This madness began on a routine field day in the summer of 2009. I ventured to southeast Alaska to pursue an Army Corps of Engineers-funded research project on tree species distributions across southeast Alaska’s hydrologic gradient. I was an eager, young (okay, new, not young) PhD student with wide eyes and full of excitement for the new world I was delving into. As this eager, new student, I stood amidst the grandeur of southeast Alaska’s dramatic transition from ocean to rugged mountain peaks, amidst its (surprisingly) humbling landscape of wetland ecosystems, and amidst the spectacular forest trees this region’s climate produces. It was awesome (a word I no longer over-use or take for granted after being reminded by my PhD advisor, Dr. David Cooper, of its actual meaning). And yet, despite the splendor surrounding me, I was most captivated by the twisted, stunted, pygmy pines scattered across the peatlands of the region. On that day, I was introduced to shore pine (Pinus contorta ssp. contorta). I stood in awe of this unique, yet somehow familiar, tree. I stood, I stared, and I pondered. I’m an ecologist . . . that’s what we do. At that moment, I had no idea that this was only the beginning of my fascination with this tree.
But, alas, this encounter stuck with me throughout that first day. So, I went home, and I Google-d. Unbeknownst to me until that day, these crazy, pygmy, bog dwellers were (and still are, of course) classified as the same species I had always known to inhabit the dry, fire-prone slopes of the Rocky Mountains (lodgepole pine, ssp. latifolia). I mean, come on. Really? How can a tree that grows in dense, dog-haired stands and regenerates following catastrophic wildfire be related to a bog-dwelling, dwarf tree? But, despite my initial disbelief, turns out they are in fact classified as the same species. Furthermore, this species has two other related subspecies that grow under entirely different conditions in completely different ecological regions of western North America (Sierra lodgepole pine, ssp. murrayana, and bolander pine, ssp. bolanderi). Each subspecies actually inhabits a discrete portion of the species’ range, growing under and hypothesized to be locally adapted to a unique set of environmental and climatic conditions. At the end of that field day, I learned two incredible things that led me to where I am now. I discovered that this curious population had seemingly-unrelated associations with trees I knew well and that it was a part of an exceptionally fascinating species.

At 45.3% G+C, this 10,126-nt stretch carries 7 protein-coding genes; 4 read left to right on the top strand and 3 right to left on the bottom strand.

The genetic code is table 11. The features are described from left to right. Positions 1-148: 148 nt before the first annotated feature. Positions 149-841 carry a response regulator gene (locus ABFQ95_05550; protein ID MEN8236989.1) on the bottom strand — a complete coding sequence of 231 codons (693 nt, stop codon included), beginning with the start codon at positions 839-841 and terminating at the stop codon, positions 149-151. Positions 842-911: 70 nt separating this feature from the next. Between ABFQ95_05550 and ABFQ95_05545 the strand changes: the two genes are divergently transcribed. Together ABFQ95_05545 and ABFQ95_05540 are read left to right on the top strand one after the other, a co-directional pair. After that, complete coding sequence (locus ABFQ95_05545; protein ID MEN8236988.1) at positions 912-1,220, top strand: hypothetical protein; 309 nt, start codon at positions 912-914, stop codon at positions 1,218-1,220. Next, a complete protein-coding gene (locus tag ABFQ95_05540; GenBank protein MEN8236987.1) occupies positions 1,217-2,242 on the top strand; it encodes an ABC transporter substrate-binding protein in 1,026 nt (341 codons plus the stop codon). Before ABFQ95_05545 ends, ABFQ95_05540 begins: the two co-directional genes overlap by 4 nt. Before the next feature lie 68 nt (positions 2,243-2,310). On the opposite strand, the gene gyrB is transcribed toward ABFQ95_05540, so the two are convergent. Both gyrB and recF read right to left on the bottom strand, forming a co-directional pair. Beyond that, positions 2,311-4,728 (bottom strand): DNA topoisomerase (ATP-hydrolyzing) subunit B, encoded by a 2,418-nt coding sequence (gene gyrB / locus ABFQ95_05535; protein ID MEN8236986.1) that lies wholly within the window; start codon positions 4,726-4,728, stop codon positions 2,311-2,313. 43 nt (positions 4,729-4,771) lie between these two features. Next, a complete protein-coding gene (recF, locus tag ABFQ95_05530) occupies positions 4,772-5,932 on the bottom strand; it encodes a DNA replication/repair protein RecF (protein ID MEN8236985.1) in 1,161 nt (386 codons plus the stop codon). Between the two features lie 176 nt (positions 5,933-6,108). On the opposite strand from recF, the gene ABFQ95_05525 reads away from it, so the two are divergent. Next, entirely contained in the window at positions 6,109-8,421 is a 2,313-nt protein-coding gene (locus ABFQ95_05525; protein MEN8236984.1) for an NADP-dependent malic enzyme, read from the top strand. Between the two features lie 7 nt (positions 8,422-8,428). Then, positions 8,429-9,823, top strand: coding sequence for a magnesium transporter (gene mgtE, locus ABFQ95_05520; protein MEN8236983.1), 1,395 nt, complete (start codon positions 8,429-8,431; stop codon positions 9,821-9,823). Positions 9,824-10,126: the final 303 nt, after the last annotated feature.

The distribution of species and the drivers of these distributions are ecological phenomena that keep me up at night. I’m not kidding. The species and the systems change, but the wondering is pervasive. It was only fitting that my chance encounter with shore pine would lead me down a path of questioning the connectivity, plasticity, and adaptive potential of this widespread species. Now, if only I could spend all of my time wandering around western North America and pondering the ecology of it all. For the time being, though, my computer and I will be spending a lot of time together.
Stayed tuned for some of my miscellaneous adventures into the forest and for a look into my final adventures in southeast Alaska. - Sarah
Sarah maintains a blog for field ecologists. Read about her work and others at http://earlycareerecologists.wordpress.com/.
Posted by ---THE PROJECT--- at 11:20 AM
Wednesday, June 13, 2012
i made it here to juneau yesterday. forest-frolic blogspot got an upgrade this summer! here's the latest at the new york times: http://green.blogs.nytimes.com/2012/06/13/in-the-wild-seeking-an-answer-what-replaces-dying-trees/ -lauren
Posted by ---THE PROJECT--- at 6:04 PM
Friday, May 11, 2012
clock is ticking again. in just six weeks we'll boat into glacier bay national park to establish sites in the live forests just north of the current limits of mortality. it is prep time: map making, waterproofing, logistics planning, trainings, checking off the list bit by bit and savoring sunshine.
Posted by ---THE PROJECT--- at 12:39 PM